Published in Onboard Magazine Issue 118, December 2010
Words: Danny Burrows
I read, with trepidation, an article in an annual by Reporters Without Borders lamenting the death of documentary photography. According to them, the financial crisis within print media was its executioner as the genre, including that of snowboarding, is far from cheap to create.
A photographer needs to be in the thick of the action for long stretches of time and in the case of snowboard photographers this means slavishly following snow and those that shred it. Unless committed solely to banging the metal and ‘crete of the urban sprawl then they also have the added expense of resorts and all the rip-off bars, restaurants and squats they contain.
The article went on to ask “who will now pay for photographers to get out in the field?", answering with dread “corporations and/or institutions". Why dread? Because when your pay master has an agenda, impartial reporting and freedom of observation get put away in the drawer labelled ‘obsolete’.
In the field of truth this is truly a worrying phenomenon – imagine BP paying New York Times photographers to cover the oil spill in the gulf, and then leveraging a biased report through advertising.
Thankfully for snowboard photographers there is nothing more sinister than their snaps selling product when bankrolled by a company, and for bottom livers like Onboard and its fellow mags the by-product of this clever marketing union of snapper and brand is more shots to get you guys stoked on snowboarding. I would say it’s a win-win situation if the brands don’t start counting, comparing the amount of shots used by a mag to their advertising spend – but then such an idea is far too Orwellian for such a bro-down industry as ours, surely.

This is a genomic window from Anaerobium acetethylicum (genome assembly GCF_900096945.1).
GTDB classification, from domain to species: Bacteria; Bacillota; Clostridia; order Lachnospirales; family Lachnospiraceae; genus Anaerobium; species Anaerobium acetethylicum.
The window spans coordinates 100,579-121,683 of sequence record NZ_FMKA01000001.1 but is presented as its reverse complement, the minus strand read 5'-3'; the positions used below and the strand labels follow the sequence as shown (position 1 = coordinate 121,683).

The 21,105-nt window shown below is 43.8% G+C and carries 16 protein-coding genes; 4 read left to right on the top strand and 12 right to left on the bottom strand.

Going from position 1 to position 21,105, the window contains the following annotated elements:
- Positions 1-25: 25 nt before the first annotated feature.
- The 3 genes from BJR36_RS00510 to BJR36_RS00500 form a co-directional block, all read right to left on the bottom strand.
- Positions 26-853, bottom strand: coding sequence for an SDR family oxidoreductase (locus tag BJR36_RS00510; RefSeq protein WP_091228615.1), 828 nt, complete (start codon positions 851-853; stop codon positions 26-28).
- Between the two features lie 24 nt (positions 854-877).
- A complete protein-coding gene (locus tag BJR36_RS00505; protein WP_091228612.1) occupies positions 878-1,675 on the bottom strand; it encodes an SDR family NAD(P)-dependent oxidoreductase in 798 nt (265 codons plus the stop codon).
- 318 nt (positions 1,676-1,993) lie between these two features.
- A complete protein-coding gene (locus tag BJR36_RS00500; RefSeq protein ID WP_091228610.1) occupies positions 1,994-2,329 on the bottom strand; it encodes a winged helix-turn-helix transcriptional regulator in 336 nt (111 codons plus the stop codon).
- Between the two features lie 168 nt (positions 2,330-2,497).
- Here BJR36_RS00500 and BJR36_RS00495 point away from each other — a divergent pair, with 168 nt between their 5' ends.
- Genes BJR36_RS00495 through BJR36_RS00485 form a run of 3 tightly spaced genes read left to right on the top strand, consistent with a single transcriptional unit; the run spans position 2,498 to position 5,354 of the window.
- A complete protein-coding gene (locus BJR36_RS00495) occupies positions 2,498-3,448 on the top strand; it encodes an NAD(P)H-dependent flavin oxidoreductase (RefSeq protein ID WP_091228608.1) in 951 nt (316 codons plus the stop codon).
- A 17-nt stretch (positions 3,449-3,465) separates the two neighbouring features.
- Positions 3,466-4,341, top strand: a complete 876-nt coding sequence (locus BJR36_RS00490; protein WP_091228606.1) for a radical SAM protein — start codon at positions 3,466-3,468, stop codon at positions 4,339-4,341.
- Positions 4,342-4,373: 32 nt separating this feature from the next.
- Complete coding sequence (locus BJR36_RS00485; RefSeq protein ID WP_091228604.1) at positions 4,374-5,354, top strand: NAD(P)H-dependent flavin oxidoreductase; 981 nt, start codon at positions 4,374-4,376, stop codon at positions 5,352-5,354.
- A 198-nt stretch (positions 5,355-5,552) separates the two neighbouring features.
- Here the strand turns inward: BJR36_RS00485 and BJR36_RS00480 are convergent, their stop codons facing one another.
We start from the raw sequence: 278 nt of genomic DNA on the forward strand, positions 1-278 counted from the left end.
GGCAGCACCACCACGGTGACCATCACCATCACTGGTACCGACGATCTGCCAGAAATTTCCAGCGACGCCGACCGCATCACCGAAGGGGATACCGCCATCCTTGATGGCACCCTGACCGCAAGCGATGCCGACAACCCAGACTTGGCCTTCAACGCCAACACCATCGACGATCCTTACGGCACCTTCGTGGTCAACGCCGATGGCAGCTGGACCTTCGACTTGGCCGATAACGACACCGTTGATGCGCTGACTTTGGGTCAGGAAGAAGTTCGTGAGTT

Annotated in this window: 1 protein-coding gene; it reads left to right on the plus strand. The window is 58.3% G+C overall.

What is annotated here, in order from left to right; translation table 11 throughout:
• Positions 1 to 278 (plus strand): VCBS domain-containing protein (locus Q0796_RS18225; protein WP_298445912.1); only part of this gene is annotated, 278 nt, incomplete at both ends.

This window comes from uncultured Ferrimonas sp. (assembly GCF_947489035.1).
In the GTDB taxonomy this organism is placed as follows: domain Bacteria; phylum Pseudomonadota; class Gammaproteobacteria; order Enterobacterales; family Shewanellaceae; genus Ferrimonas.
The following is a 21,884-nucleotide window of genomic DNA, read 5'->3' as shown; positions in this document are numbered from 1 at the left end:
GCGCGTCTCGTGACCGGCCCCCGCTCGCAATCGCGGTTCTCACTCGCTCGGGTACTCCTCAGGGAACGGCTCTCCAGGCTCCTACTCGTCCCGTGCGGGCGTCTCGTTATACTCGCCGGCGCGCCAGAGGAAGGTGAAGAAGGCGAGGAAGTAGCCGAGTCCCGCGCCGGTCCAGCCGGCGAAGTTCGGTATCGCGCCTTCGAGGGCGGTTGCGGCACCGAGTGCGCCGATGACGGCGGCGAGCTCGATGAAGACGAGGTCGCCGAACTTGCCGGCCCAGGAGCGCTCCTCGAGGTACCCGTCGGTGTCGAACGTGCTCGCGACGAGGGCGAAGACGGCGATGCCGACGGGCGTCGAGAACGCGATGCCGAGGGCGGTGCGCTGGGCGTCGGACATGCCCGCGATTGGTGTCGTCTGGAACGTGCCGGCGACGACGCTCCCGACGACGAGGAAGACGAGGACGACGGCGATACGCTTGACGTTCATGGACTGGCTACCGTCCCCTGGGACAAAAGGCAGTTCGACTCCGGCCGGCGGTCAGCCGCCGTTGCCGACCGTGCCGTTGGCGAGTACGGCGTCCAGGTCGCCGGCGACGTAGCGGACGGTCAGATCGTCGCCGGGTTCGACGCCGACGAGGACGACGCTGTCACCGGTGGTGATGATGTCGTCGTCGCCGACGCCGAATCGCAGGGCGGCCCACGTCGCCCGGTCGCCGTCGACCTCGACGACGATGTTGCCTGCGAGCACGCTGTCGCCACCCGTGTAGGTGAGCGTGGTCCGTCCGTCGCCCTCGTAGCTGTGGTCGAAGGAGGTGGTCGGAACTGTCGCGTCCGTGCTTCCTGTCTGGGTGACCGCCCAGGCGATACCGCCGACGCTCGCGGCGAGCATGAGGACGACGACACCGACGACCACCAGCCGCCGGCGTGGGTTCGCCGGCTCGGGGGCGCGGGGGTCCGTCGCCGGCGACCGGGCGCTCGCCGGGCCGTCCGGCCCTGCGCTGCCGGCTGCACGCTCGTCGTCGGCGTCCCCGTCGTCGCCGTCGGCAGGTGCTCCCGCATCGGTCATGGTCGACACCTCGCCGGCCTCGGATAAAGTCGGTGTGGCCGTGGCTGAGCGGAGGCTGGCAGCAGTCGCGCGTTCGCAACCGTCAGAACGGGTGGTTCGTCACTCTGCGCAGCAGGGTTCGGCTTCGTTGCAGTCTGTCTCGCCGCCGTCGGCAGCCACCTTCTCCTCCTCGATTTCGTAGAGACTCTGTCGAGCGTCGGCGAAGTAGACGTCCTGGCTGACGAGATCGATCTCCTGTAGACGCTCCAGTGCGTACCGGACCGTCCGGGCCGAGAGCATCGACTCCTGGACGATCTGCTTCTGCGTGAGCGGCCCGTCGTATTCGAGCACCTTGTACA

So, the documenting of snowboarding pictures is alive and kicking like the temperamental beast it has always been; you might even go as far as to say that it is veritably booming across all levels of aptitude, from happy snapping seasonaires to seasoned pros, thanks to the advent of the digital camera. The danger here is that publishers with little care for the sanctity of quality photography start believing that any old shot will satiate the apetite of shredders. Fear not – in every snowboard magazine this idea stops at the editorial office door.
Without dedicated snowboard snappers who suffer aching feet, frozen fingers and battle with the the elements, both natural and financial, this photo issue would be rather empty. Therefore we dedicate this annual to them.
Keep on snapping.